AFTER waiting with bated breath for the three most important official announcements, investors can be forgiven for a feeling of deja-vu. Economic commentators will also lament the chance that has gone begging not to turn the economy around but to at least stab
After President Robert Mugabe had laid down the gauntlet with his address to the nation on the occasion of the opening of parliament, it was the Minister of Finance who set the ball rolling last Thursday with the presentation of the fiscal review for the first six months of 2006 before the governor of the Reserve Bank took to the lectern this Monday.
One thread that ran through all three addresses was their congruence, in terms of whom, how and what is to blame for the quagmire that the economy finds itself in. The Minister of Finance cited “indiscipline, accountability, ethics and corruption” as the main culprits, in addition, obviously, to sanctions. The governor called them “the four vices”, again mentioning “indiscipline, corruption, bureaucratic inertia and speculation”.
Another common feature of the last two pronouncements is that they started off with a lot of promise such that one could not escape feeling encouraged. The Minister of Finance in his opening paragraph clearly articulated that the “major policy imperatives and priorities in dealing with our challenges remain, credibility and consistency of policies and their timeous implementation”.
He also listed the country’s challenges — read problems — as on pole position; corruption, followed by the usual candidates; rising inflation, declining savings and investment, inadequate foreign exchange, erratic fuel supplies and interruptions to electricity supply.
With such a reading of the situation on the ground one would have expected a comprehensive solution package to address these problems. As one goes through the statement — especially as analysts are fond of doing — matching the problems with the proposed prescriptions, disappointment sets in.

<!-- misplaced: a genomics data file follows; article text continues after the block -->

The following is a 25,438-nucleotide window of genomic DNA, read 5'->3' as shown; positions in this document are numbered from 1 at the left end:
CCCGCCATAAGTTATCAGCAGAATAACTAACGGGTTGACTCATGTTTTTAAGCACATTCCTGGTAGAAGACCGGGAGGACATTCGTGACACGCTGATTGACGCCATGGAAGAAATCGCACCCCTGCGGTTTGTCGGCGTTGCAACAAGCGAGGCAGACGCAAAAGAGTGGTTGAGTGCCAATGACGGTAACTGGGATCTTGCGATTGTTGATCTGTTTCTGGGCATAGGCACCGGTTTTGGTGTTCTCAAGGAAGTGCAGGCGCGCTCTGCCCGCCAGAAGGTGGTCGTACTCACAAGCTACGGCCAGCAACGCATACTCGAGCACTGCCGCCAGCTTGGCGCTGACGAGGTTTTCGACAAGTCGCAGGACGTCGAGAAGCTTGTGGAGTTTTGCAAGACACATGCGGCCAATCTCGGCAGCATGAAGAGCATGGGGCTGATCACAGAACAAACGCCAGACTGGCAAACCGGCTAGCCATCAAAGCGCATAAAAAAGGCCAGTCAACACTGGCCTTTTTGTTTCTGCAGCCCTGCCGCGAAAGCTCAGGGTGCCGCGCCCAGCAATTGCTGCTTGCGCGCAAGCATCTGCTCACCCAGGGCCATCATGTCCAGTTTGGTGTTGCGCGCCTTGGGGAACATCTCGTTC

For the first six months, government revenue inflows amounted to $76 trillion against a target of $58,2 trillion mainly on account of inflation being substantially higher than initially envisaged. During the same period a total of $90,8 trillion was spent, against a corresponding target of $74,3 trillion.
The gap between inflows and outflows from the above is $14,8 trillion, but according to the statement, the deficit for the same period was $17,8 trillion. This was said to have been financed through borrowing from the local market through 91day treasury bills amounting approximately to $17 trillion excluding interest.
For the remaining six months of 2006, an additional $140 trillion is expected to be collected, against an expenditure target of $327,2 trillion. In other words, the government will spend 2,3 times more than is in its purse. This means that the budget deficit for this period will be $187,2 trillion.
The contradiction resulting in the ballooning budget deficit which if one solves an equation derived from the different pieces of information in the statement comes to 24% of GDP for 2006 is the fact that the economy is now roughly 50% of what it was eight years ago, yet the government, in terms of size, is twice what it was then. No country in the world runs a budget deficit as big as ours and expects to have single digit inflation.